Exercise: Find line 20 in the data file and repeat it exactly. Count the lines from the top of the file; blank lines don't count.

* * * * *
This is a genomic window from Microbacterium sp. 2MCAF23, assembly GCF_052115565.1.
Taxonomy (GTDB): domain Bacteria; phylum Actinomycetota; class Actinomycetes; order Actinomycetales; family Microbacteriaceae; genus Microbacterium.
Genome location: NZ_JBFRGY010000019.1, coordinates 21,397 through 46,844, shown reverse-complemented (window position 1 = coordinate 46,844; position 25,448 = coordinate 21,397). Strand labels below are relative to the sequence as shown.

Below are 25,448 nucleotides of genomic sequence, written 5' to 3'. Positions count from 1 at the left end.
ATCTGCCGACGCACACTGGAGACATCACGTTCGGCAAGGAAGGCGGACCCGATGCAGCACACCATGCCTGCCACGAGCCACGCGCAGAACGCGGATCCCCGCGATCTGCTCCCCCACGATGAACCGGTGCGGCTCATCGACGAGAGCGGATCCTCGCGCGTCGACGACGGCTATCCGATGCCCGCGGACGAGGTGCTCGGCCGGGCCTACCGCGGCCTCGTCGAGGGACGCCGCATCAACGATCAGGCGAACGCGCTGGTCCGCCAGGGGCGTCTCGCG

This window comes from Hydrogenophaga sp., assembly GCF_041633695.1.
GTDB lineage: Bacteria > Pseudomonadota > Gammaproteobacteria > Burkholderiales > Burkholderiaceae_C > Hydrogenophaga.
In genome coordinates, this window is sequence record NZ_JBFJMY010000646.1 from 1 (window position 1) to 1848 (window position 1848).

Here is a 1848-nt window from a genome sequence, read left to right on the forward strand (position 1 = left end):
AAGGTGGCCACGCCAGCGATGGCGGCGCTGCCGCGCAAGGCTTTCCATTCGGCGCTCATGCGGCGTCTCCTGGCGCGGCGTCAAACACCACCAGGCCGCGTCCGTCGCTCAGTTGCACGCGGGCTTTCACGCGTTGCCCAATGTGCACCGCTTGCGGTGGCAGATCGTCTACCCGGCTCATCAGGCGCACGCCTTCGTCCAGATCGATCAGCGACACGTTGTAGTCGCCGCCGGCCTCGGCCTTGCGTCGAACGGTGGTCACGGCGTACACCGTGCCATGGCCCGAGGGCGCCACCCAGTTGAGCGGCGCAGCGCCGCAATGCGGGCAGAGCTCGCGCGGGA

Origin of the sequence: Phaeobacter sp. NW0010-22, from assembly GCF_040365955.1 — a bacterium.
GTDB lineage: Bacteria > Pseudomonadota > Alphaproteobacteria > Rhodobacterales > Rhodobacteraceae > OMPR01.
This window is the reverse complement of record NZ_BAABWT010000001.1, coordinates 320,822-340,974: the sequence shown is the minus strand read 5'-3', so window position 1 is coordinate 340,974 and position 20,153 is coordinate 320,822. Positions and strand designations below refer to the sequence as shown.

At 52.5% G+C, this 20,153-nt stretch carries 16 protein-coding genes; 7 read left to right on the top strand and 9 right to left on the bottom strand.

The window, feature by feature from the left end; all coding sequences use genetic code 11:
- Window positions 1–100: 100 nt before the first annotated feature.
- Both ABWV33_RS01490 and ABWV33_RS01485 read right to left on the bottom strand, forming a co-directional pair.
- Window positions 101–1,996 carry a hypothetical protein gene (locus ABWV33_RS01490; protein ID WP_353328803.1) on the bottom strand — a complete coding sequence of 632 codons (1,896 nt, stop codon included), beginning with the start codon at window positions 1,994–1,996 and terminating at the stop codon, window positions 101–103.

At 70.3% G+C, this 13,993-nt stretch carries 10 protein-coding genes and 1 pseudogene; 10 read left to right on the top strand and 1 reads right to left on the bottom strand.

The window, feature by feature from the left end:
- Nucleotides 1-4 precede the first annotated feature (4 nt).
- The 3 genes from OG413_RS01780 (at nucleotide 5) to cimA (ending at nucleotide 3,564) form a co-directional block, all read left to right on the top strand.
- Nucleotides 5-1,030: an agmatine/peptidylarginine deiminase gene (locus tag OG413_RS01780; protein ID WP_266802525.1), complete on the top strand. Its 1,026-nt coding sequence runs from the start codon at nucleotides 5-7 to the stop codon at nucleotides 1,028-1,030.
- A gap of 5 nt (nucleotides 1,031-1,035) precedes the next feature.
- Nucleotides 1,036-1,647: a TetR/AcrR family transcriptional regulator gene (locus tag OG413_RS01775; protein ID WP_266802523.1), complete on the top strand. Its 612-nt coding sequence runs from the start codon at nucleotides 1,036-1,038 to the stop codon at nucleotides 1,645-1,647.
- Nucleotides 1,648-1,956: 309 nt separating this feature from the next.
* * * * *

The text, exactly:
The window, feature by feature from the left end: